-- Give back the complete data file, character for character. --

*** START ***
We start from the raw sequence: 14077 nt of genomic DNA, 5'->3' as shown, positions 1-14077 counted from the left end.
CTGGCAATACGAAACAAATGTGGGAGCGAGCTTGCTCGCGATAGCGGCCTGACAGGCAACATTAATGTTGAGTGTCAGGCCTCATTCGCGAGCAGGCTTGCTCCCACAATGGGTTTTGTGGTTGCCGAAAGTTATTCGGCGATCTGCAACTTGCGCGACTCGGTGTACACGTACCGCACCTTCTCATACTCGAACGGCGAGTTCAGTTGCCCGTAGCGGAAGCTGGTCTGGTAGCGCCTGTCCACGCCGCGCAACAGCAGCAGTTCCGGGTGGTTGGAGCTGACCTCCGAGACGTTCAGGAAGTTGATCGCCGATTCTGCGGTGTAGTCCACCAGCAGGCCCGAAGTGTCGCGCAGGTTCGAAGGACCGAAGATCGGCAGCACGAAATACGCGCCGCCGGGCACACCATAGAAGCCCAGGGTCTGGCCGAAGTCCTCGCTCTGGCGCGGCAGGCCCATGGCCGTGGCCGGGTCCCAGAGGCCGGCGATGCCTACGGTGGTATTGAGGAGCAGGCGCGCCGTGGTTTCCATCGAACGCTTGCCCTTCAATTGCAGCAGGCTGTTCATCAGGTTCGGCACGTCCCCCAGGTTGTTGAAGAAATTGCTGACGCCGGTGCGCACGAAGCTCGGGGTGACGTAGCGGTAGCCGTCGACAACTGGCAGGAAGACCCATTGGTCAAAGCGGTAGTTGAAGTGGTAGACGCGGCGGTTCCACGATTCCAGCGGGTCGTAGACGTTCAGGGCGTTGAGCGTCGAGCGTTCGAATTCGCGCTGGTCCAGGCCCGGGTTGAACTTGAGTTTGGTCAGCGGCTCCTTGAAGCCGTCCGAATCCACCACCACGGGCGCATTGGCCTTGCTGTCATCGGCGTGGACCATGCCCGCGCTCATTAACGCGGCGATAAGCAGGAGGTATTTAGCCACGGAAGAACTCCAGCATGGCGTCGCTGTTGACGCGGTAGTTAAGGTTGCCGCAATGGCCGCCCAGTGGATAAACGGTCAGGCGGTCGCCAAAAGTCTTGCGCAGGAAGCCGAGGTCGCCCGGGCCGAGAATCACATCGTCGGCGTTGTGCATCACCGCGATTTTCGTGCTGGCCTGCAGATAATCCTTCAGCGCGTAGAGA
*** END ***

We start from the raw sequence: 14077 nt of genomic DNA, 5'->3' as shown, positions 1-14077 counted from the left end.
CTGGCAATACGAAACAAATGTGGGAGCGAGCTTGCTCGCGATAGCGGCCTGACAGGCAACATTAATGTTGAGTGTCAGGCCTCATTCGCGAGCAGGCTTGCTCCCACAATGGGTTTTGTGGTTGCCGAAAGTTATTCGGCGATCTGCAACTTGCGCGACTCGGTGTACACGTACCGCACCTTCTCATACTCGAACGGCGAGTTCAGTTGCCCGTAGCGGAAGCTGGTCTGGTAGCGCCTGTCCACGCCGCGCAACAGCAGCAGTTCCGGGTGGTTGGAGCTGACCTCCGAGACGTTCAGGAAGTTGATCGCCGATTCTGCGGTGTAGTCCACCAGCAGGCCCGAAGTGTCGCGCAGGTTCGAAGGACCGAAGATCGGCAGCACGAAATACGCGCCGCCGGGCACACCATAGAAGCCCAGGGTCTGGCCGAAGTCCTCGCTCTGGCGCGGCAGGCCCATGGCCGTGGCCGGGTCCCAGAGGCCGGCGATGCCTACGGTGGTATTGAGGAGCAGGCGCGCCGTGGTTTCCATCGAACGCTTGCCCTTCAATTGCAGCAGGCTGTTCATCAGGTTCGGCACGTCCCCCAGGTTGTTGAAGAAATTGCTGACGCCGGTGCGCACGAAGCTCGGGGTGACGTAGCGGTAGCCGTCGACAACTGGCAGGAAGACCCATTGGTCAAAGCGGTAGTTGAAGTGGTAGACGCGGCGGTTCCACGATTCCAGCGGGTCGTAGACGTTCAGGGCGTTGAGCGTCGAGCGTTCGAATTCGCGCTGGTCCAGGCCCGGGTTGAACTTGAGTTTGGTCAGCGGCTCCTTGAAGCCGTCCGAATCCACCACCACGGGCGCATTGGCCTTGCTGTCATCGGCGTGGACCATGCCCGCGCTCATTAACGCGGCGATAAGCAGGAGGTATTTAGCCACGGAAGAACTCCAGCATGGCGTCGCTGTTGACGCGGTAGTTAAGGTTGCCGCAATGGCCGCCCAGTGGATAAACGGTCAGGCGGTCGCCAAAAGTCTTGCGCAGGAAGCCGAGGTCGCCCGGGCCGAGAATCACATCGTCGGCGTTGTGCATCACCGCGATTTTCGTGCTGGCCTGCAGATAATCCTTCAGCGCGTAGAGA